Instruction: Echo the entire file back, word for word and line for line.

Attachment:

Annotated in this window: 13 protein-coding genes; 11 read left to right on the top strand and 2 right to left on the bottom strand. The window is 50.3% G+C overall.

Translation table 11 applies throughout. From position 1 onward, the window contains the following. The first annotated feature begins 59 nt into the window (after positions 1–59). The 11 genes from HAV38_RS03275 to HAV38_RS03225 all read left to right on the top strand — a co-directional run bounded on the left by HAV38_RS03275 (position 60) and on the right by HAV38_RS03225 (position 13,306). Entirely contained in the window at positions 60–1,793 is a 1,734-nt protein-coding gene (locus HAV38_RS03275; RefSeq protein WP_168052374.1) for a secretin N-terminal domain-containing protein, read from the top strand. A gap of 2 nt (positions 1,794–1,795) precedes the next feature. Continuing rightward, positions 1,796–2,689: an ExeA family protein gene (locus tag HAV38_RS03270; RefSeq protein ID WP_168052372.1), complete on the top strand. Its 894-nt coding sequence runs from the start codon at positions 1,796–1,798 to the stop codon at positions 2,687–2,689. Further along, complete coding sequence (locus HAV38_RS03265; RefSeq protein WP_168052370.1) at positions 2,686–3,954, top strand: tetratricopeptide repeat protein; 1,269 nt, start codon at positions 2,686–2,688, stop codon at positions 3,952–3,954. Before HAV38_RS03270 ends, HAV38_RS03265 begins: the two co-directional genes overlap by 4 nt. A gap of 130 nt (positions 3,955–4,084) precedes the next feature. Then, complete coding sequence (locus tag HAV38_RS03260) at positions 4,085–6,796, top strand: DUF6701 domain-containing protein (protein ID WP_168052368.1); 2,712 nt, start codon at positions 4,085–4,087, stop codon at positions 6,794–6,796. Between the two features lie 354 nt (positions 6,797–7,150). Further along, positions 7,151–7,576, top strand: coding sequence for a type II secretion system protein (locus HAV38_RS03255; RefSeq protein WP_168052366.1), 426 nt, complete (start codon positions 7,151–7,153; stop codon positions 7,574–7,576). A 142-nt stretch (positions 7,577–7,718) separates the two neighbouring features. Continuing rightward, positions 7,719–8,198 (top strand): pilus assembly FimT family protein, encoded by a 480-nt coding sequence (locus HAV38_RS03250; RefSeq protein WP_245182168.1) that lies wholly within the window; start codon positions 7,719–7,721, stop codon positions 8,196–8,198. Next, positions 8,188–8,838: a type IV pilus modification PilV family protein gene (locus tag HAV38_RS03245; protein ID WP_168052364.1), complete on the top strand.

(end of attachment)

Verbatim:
Annotated in this window: 13 protein-coding genes; 11 read left to right on the top strand and 2 right to left on the bottom strand. The window is 50.3% G+C overall.

Translation table 11 applies throughout. From position 1 onward, the window contains the following. The first annotated feature begins 59 nt into the window (after positions 1–59). The 11 genes from HAV38_RS03275 to HAV38_RS03225 all read left to right on the top strand — a co-directional run bounded on the left by HAV38_RS03275 (position 60) and on the right by HAV38_RS03225 (position 13,306). Entirely contained in the window at positions 60–1,793 is a 1,734-nt protein-coding gene (locus HAV38_RS03275; RefSeq protein WP_168052374.1) for a secretin N-terminal domain-containing protein, read from the top strand. A gap of 2 nt (positions 1,794–1,795) precedes the next feature. Continuing rightward, positions 1,796–2,689: an ExeA family protein gene (locus tag HAV38_RS03270; RefSeq protein ID WP_168052372.1), complete on the top strand. Its 894-nt coding sequence runs from the start codon at positions 1,796–1,798 to the stop codon at positions 2,687–2,689. Further along, complete coding sequence (locus HAV38_RS03265; RefSeq protein WP_168052370.1) at positions 2,686–3,954, top strand: tetratricopeptide repeat protein; 1,269 nt, start codon at positions 2,686–2,688, stop codon at positions 3,952–3,954. Before HAV38_RS03270 ends, HAV38_RS03265 begins: the two co-directional genes overlap by 4 nt. A gap of 130 nt (positions 3,955–4,084) precedes the next feature. Then, complete coding sequence (locus tag HAV38_RS03260) at positions 4,085–6,796, top strand: DUF6701 domain-containing protein (protein ID WP_168052368.1); 2,712 nt, start codon at positions 4,085–4,087, stop codon at positions 6,794–6,796. Between the two features lie 354 nt (positions 6,797–7,150). Further along, positions 7,151–7,576, top strand: coding sequence for a type II secretion system protein (locus HAV38_RS03255; RefSeq protein WP_168052366.1), 426 nt, complete (start codon positions 7,151–7,153; stop codon positions 7,574–7,576). A 142-nt stretch (positions 7,577–7,718) separates the two neighbouring features. Continuing rightward, positions 7,719–8,198 (top strand): pilus assembly FimT family protein, encoded by a 480-nt coding sequence (locus HAV38_RS03250; RefSeq protein WP_245182168.1) that lies wholly within the window; start codon positions 7,719–7,721, stop codon positions 8,196–8,198. Next, positions 8,188–8,838: a type IV pilus modification PilV family protein gene (locus tag HAV38_RS03245; protein ID WP_168052364.1), complete on the top strand.